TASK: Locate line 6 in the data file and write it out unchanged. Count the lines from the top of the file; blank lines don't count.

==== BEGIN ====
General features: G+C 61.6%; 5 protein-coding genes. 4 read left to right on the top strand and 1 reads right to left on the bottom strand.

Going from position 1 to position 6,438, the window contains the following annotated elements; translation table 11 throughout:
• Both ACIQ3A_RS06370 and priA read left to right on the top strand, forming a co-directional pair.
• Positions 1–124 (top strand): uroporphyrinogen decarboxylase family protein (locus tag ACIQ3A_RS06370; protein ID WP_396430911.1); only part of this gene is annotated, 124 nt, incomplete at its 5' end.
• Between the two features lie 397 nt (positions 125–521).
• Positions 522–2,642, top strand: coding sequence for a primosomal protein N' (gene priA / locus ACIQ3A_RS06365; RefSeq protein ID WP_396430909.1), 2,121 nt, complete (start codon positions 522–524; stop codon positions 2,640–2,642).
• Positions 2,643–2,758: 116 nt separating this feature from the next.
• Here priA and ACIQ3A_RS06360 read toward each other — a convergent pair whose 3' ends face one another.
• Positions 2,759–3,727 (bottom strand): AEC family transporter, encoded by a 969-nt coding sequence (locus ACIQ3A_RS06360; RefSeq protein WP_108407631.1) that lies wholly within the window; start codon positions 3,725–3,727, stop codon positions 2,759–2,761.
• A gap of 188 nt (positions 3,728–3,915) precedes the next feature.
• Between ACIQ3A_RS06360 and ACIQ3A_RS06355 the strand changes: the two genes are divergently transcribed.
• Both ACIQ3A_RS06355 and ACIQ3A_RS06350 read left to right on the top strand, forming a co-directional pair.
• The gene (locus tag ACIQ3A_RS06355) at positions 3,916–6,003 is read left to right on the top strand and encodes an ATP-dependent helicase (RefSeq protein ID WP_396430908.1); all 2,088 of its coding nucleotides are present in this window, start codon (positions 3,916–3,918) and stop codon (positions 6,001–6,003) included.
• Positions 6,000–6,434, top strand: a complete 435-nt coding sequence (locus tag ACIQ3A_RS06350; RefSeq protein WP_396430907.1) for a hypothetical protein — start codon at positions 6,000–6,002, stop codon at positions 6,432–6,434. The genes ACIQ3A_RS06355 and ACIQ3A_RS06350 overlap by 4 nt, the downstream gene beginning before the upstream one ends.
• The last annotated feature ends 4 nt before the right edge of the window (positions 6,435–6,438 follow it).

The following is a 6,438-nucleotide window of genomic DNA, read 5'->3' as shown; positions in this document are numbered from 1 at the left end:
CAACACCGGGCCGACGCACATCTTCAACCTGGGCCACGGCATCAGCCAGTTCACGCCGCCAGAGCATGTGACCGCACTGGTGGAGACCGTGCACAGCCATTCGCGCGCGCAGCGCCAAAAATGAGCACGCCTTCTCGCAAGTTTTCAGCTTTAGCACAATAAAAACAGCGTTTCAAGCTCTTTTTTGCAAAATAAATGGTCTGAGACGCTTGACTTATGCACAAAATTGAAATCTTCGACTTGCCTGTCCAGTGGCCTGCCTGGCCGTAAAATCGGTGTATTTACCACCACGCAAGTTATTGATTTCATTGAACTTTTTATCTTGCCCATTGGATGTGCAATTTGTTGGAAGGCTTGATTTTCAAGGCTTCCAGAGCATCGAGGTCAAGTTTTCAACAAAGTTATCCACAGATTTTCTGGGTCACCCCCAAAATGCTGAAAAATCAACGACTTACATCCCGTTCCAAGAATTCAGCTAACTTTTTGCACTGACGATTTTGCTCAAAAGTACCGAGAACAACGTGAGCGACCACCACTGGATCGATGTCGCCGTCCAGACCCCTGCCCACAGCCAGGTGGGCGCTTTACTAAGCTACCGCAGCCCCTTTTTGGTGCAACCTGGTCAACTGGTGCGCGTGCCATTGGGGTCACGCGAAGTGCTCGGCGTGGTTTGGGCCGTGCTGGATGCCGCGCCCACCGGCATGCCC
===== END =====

• Positions 522–2,642, top strand: coding sequence for a primosomal protein N' (gene priA / locus ACIQ3A_RS06365; RefSeq protein ID WP_396430909.1), 2,121 nt, complete (start codon positions 522–524; stop codon positions 2,640–2,642).